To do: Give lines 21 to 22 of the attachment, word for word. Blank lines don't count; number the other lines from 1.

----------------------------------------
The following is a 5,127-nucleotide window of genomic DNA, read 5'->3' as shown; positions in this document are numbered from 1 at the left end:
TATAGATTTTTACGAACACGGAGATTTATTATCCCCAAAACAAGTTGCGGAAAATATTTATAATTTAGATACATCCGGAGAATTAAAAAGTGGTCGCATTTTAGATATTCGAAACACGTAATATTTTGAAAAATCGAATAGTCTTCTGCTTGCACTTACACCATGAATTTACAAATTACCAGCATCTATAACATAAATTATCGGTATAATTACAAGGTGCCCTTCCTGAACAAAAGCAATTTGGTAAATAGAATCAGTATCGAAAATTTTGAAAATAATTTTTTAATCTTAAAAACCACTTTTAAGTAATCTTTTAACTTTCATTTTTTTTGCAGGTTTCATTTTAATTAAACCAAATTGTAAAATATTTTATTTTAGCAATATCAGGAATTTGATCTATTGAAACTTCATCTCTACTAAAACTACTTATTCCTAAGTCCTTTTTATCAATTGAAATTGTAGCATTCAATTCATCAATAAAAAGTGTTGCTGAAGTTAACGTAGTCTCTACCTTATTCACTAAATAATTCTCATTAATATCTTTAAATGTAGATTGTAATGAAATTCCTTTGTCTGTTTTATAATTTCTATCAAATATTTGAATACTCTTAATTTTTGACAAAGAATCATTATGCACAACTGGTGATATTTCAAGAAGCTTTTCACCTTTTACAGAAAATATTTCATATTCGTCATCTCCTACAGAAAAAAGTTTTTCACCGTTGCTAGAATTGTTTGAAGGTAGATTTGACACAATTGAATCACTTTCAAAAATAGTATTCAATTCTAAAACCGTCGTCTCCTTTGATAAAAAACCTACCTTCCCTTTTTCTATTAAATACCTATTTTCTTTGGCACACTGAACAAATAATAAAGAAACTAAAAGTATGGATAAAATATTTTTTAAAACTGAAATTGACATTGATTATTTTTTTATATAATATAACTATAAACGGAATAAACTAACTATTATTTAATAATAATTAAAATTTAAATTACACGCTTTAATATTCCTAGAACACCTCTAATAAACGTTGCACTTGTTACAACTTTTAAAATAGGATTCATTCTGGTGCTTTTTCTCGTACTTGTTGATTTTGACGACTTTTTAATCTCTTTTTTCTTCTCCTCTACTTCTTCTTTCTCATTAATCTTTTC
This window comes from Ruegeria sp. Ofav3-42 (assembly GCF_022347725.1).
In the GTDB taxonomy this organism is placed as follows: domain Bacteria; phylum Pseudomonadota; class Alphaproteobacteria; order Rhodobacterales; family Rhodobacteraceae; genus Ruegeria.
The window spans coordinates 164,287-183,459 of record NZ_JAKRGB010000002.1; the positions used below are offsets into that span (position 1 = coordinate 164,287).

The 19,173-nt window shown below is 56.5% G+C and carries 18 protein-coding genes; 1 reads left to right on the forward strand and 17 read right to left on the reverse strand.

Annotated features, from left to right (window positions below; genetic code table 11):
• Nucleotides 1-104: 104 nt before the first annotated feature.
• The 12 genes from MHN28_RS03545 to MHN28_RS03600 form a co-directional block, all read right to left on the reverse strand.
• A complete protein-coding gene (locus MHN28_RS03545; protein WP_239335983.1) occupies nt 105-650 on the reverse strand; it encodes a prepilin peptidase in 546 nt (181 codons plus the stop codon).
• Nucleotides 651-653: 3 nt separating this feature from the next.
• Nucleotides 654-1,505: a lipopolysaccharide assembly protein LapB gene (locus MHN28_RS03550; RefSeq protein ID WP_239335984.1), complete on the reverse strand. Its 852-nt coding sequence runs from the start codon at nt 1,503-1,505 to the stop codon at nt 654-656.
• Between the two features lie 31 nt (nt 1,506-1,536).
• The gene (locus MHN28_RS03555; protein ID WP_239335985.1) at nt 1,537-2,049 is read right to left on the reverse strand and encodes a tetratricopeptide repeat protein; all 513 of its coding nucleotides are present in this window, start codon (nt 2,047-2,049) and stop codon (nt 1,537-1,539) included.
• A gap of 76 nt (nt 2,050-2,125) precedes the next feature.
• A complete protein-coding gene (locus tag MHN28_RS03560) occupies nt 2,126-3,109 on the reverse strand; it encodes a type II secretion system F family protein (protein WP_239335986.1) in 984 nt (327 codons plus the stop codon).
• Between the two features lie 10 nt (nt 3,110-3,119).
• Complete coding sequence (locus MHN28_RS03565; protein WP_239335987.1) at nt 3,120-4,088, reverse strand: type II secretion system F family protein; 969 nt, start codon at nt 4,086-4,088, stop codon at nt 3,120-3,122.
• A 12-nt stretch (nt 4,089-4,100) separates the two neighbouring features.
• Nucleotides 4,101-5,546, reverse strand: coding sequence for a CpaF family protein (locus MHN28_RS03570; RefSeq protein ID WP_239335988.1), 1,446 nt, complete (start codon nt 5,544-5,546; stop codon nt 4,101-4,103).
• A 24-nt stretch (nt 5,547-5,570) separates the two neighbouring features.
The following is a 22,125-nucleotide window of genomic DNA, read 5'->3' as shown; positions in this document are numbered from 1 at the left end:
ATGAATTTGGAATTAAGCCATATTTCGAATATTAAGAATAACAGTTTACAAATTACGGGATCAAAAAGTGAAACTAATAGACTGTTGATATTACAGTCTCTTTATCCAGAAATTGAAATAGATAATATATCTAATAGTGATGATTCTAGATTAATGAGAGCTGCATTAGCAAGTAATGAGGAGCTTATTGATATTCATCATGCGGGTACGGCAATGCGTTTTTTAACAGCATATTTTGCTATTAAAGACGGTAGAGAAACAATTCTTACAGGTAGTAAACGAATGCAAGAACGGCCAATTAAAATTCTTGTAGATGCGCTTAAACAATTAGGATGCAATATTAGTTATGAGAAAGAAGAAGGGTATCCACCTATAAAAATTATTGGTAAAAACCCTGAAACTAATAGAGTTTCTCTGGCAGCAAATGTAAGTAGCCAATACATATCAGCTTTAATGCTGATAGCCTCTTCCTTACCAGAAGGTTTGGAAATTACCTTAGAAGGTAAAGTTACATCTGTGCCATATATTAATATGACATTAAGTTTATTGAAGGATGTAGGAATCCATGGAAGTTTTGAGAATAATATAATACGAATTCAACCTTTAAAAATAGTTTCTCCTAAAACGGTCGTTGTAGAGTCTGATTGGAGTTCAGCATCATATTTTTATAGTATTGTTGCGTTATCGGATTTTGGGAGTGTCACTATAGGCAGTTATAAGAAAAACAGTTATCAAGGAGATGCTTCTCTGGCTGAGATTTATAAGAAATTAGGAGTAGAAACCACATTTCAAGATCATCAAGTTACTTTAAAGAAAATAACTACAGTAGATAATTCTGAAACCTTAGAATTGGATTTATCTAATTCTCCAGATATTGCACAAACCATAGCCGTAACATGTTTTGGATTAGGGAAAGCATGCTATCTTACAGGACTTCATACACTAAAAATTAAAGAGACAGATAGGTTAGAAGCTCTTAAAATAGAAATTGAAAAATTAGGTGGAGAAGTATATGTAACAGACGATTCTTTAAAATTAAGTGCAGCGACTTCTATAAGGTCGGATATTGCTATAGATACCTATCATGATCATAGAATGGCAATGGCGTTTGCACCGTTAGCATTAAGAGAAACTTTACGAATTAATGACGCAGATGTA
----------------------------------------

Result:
• A 24-nt stretch (nt 5,547-5,570) separates the two neighbouring features.
The following is a 22,125-nucleotide window of genomic DNA, read 5'->3' as shown; positions in this document are numbered from 1 at the left end: